Saturday 07 December 1996
Unlike her seniors Edwige Feuillere and Madeleine Renaud, she brought an atavistic and foreboding sense of tragic destiny to her performances that made her unsuitable for comedy and the lighter theatre. She carried on the tradition of Sarah Bernhardt in performing the great roles of Greek tragedy and of the French classical theatre, Phedre being one of her most outstanding performances, but she also played a multiplicity of parts in plays by Ibsen and early moderns and by contemporary playwrights including Brecht, Genet, Anouilh, Sartre, Camus, Claudel and Edward Bond among others. She introduced J.M. Synge to the French public with a legendary production of Deirdre of the Sorrows in 1942 under the German occupation and shortly afterwards made her screen debut as Dubureau's wife Nathalie in Marcel Carne's great film Les Enfants du Paradis (1943). She was 21 at the time.
Although she made many films and her electrifying presence, with its dark beauty, innate smouldering passion and controlled violence - and most unforgettably of all her expressive eyes - made her an instant star, ideally suited to the cinema, she was happier and more at home in the theatre. No one could portray evil, especially evil destiny, better than she - Medea and Lady Macbeth were only two of the parts that gave her such opportunities - but she is well remembered, and still can be seen, in Jean Cocteau's classic films, Orphee (1949) and Le Testament d'Orphee (1959), where she played Death.
The timeless quality of her mythological roles was unique. She was an actress of great intelligence and her autobiography, Residente privilegiee (referring to the words on her French identity card), published in 1980, testifies to her intellectual breadth, political commitment and literary skill. Like Proust she was able to bring her past, especially her early Spanish experiences, into the present, through an association of objects, places, people and allusions, so that her book is a series of fragments linked by memory.
Her knowledge and sense of history helped her to understand the events and motivations that lay behind so many of the roles she played, and she became a real avatar of her characters on stage and screen. During the Spanish Civil War she had been, at the age of 14, a voluntary nurse in Madrid hospitals, working to exhaustion tending the wounded, aware of real tragedy hourly before her eyes, and of the particularly Spanish stoic courage and mordant humour displayed by the suffering and dying Republican defendants of the city. Her father, Santiago Casares Quiroga, was a member of the Republican government, and in 1936 he and the whole family just managed to flee to France before the border was closed.
The next six years were difficult for the family, staying in cheap hotels with little money, but Maria Casares learned French and on her 20th birthday, in the Theatre des Mathurins, she opened in Deirdre of the Sorrows, her first part, to immediate fame; and thereafter never looked back.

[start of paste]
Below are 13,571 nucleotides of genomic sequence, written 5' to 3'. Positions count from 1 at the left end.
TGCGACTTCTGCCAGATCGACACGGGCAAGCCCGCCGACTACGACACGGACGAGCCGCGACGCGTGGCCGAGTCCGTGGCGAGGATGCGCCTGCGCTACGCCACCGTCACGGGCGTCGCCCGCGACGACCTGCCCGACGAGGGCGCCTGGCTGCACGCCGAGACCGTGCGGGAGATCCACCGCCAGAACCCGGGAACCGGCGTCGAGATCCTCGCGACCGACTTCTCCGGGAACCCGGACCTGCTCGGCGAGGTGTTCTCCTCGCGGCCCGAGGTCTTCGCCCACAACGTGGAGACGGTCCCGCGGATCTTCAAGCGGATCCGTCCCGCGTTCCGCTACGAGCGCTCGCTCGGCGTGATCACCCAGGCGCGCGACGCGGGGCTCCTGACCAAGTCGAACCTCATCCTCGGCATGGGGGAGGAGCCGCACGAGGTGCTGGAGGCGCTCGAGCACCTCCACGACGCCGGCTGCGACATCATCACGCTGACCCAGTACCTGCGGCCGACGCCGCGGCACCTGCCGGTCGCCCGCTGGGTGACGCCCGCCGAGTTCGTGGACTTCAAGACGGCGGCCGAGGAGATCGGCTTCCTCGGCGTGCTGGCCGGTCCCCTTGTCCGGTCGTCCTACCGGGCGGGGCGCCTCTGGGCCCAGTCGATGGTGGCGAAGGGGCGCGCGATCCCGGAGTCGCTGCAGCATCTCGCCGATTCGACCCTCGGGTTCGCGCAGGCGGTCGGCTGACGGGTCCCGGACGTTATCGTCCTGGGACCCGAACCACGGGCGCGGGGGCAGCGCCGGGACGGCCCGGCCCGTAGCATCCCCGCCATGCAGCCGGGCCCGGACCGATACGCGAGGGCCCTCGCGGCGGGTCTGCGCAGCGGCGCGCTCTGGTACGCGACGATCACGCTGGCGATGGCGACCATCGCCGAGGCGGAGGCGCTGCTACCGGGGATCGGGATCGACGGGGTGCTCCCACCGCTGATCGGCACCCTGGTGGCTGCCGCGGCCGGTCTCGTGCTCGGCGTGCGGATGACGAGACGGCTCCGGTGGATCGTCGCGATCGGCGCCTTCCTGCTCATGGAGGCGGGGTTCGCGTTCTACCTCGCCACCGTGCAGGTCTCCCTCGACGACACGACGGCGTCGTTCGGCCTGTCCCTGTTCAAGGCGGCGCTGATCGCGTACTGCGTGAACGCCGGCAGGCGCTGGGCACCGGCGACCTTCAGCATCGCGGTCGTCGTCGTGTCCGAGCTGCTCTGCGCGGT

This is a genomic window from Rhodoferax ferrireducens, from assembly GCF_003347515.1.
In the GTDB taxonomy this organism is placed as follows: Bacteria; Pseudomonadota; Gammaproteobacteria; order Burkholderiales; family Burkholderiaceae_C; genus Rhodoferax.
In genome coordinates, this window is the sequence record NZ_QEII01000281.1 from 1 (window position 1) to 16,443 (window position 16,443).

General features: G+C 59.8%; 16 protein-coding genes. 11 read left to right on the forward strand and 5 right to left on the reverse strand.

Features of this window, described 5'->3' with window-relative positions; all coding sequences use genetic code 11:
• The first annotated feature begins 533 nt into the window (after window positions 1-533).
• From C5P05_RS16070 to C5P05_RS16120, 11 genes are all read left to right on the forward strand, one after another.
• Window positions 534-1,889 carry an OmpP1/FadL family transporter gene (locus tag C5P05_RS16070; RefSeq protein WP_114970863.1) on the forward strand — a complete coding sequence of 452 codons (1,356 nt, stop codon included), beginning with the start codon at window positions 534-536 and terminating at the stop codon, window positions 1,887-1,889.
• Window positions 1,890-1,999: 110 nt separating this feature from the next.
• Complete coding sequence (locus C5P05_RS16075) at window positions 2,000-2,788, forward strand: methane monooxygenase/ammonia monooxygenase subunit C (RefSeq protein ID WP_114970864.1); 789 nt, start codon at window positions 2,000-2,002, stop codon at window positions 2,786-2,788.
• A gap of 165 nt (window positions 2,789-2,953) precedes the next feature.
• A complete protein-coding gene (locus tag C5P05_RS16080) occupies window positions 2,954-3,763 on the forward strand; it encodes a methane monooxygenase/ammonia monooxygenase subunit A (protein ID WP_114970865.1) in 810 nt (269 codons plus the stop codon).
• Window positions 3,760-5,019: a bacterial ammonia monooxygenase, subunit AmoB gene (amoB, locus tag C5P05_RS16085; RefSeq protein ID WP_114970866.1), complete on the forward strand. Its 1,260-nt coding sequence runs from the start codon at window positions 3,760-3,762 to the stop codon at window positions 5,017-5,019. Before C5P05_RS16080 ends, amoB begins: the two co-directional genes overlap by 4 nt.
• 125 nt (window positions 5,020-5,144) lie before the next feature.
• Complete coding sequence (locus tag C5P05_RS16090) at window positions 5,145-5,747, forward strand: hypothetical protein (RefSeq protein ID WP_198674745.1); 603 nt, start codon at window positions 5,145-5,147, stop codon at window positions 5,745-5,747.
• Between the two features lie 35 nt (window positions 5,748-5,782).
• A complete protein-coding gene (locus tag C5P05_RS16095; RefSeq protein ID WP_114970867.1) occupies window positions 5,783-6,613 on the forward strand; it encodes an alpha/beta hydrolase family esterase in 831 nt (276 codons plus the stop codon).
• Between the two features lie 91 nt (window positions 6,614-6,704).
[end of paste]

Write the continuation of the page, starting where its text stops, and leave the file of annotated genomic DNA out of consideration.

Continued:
Her incredible eyes, that could express anger, scorn, hatred or the menace of eternity, but also love and incandescent passion, her noble bearing, which made her so suitable for the great female dramatic parts, and her deep expressive voice attracted all the major playwrights of the day, and she was in constant demand both for modern plays and by the great state-funded drama companies, the Comedie-Francaise and Jean Vilar's Theatre National Populaire (TNP), to play the classics. She was with the former company from 1952 to 1954, and opened the first seasons of the Avignon Festival with Vilar, which introduced her to many Shakespeare parts.
She subsequently joined the TNP where she starred with Gerard Philipe in Le Cid and in many other plays, touring America and Europe as well as playing in Paris. She appeared many times with the Renaud-Barrault company in their seasons at the Odeon and during Jean-Louis Barrault's later odyssies in improvised theatrical spaces, after de Gaulle removed the subsidy in 1968.
Maria Casares was a private person who liked to return to her house in the country to prepare her parts, think and read. She married another actor, "Dade" Schlesser, in 1978, with whom she had played together on the stage for many years, especially at the TNP, where he was only junior to Vilar; he was an Alsatian of gypsy origin. His sardonic sense of humour - during the war he was imprisoned for five days for saying to a German officer with a straight face that he had never heard of Adolf Hitler - and philosophical bent, exactly matched her own, and he became the companion of her later years. She was on the stage until only a few months before her death.
Maria Casares, actress: born La Coruna, Spain 21 November 1922; married 1978 Dade Schlesser; died Paris 22 November 1996.
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